I’ve been following that story from Perris, California about the woman who’s suing the local Wal-Mart for “segregating” the “black” beauty products from “white” ones.
First thing I’ll say on this topic is that any inclination I might have had to be sympathetic to her case was obliterated the moment I learned that Gloria “Forgemistress” Allred was involved. Nonetheless, it’s an issue that merits a discussion.
Only one of two possibilities is true in this case. Either Wal-Mart is unfairly racially profiling or scandalous black women are stealing these products so frequently that Wal-Mart has to lock them up. There’s no middle ground.
Any idea what the outcome might be? It seems to me that Wal-Mart has to demonstrate that they suffer a higher rate of inventory shrinkage from shoplifting for black beauty products vs white beauty products, right? I think the plaintiff, Ms. Essie Grundy (no relation to Solomon), has sufficiently explained how this affected her and why it’s discriminatory. I have no prediction to offer.
This seems to be a growing trend with businesses that take extra security precautions against black crime facing a backlash. For example, there’s the Philadelphia ordinance to ban bullet-resistant glass in convenience stores in shitty neighborhoods.
The city’s Public Health and Human Services Committee passed a bill Monday enabling Philadelphia’s Department of Licenses and Inspections to regulate the bullet-resistant barricades that stand between customers and cash registers in many neighborhood corner stores, according to FOX29.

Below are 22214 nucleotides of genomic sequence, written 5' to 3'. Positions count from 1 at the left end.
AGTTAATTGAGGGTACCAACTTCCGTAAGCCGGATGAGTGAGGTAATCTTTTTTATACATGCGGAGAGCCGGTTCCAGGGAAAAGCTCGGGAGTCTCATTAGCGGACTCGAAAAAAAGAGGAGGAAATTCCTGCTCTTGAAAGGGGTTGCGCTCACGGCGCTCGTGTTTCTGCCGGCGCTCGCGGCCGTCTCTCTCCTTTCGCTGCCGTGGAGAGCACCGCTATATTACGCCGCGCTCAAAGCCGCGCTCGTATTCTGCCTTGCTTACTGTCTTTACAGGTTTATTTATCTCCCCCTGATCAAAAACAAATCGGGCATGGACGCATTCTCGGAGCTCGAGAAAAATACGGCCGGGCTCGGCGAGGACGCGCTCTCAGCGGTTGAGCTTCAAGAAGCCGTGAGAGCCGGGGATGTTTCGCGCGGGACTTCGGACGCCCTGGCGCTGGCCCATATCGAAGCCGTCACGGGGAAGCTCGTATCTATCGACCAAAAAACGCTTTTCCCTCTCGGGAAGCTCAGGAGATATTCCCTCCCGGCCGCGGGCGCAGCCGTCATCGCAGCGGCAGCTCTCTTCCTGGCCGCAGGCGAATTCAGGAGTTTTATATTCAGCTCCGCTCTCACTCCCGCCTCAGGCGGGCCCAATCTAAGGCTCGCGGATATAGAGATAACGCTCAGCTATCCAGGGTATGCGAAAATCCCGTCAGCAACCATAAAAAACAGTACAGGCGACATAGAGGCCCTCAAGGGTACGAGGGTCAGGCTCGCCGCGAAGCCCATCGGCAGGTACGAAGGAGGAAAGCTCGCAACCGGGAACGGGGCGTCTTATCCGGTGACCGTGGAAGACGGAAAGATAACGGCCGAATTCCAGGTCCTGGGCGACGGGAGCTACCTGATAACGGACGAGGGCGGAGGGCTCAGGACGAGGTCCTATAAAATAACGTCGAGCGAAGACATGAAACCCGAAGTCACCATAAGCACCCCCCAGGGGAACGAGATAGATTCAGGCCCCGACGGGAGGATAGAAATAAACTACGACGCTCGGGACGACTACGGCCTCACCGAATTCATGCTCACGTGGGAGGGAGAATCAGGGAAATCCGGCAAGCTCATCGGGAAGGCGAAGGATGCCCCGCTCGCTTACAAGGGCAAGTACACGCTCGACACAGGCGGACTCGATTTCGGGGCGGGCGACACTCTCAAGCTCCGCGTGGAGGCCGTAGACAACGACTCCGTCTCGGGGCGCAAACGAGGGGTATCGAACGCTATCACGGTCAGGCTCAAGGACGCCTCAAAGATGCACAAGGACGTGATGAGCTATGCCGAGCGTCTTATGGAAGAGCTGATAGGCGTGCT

“No establishment required to obtain a Large Establishment license … shall erect or maintain a physical barrier that requires the persons serving the food either to open a window or other aperture or to pass the food through a window or other aperture, in order to hand the food to a customer inside the establishment,” the bill states. It also calls for larger establishments to have bathrooms for customers.
I guess my major question is whether or not you think this sort of demilitarization of retail establishments in the ‘hood is a good thing. Maybe the threat of black crime, large and small, is overblown and businesses really are letting their biases against blacks lead to unecessary extremes in defense and this is having a very harmful psychological effect on the black community.
Ah, but I have worked in establishments such as retail stores and liquour stores in “city” areas and it’s my opinion that these defenses are justified, but I’m open to opposing viewpoints. It’s a good thing to check your biases now and then.
So let me ask the question to you this way as a conversation starter: when you watched the video or read about this story for the first time, was your initial reaction closer to “Geez, Wal-Mart is being racist” or “Yeah, black people steal more”?